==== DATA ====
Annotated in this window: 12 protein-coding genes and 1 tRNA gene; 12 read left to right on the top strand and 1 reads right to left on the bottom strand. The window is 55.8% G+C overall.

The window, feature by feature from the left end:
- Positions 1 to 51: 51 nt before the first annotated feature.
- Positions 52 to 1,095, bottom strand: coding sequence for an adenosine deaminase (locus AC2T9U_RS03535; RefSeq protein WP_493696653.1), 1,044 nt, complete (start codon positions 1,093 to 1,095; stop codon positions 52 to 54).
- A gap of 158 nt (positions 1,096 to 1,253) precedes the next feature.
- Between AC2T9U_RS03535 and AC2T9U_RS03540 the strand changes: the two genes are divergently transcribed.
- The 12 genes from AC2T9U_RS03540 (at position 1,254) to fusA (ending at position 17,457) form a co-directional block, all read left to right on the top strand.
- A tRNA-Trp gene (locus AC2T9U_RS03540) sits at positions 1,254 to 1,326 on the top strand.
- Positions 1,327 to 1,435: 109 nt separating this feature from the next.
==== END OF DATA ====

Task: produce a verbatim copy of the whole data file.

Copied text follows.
Annotated in this window: 12 protein-coding genes and 1 tRNA gene; 12 read left to right on the top strand and 1 reads right to left on the bottom strand. The window is 55.8% G+C overall.

The window, feature by feature from the left end:
- Positions 1 to 51: 51 nt before the first annotated feature.
- Positions 52 to 1,095, bottom strand: coding sequence for an adenosine deaminase (locus AC2T9U_RS03535; RefSeq protein WP_493696653.1), 1,044 nt, complete (start codon positions 1,093 to 1,095; stop codon positions 52 to 54).
- A gap of 158 nt (positions 1,096 to 1,253) precedes the next feature.
- Between AC2T9U_RS03535 and AC2T9U_RS03540 the strand changes: the two genes are divergently transcribed.
- The 12 genes from AC2T9U_RS03540 (at position 1,254) to fusA (ending at position 17,457) form a co-directional block, all read left to right on the top strand.
- A tRNA-Trp gene (locus AC2T9U_RS03540) sits at positions 1,254 to 1,326 on the top strand.
- Positions 1,327 to 1,435: 109 nt separating this feature from the next.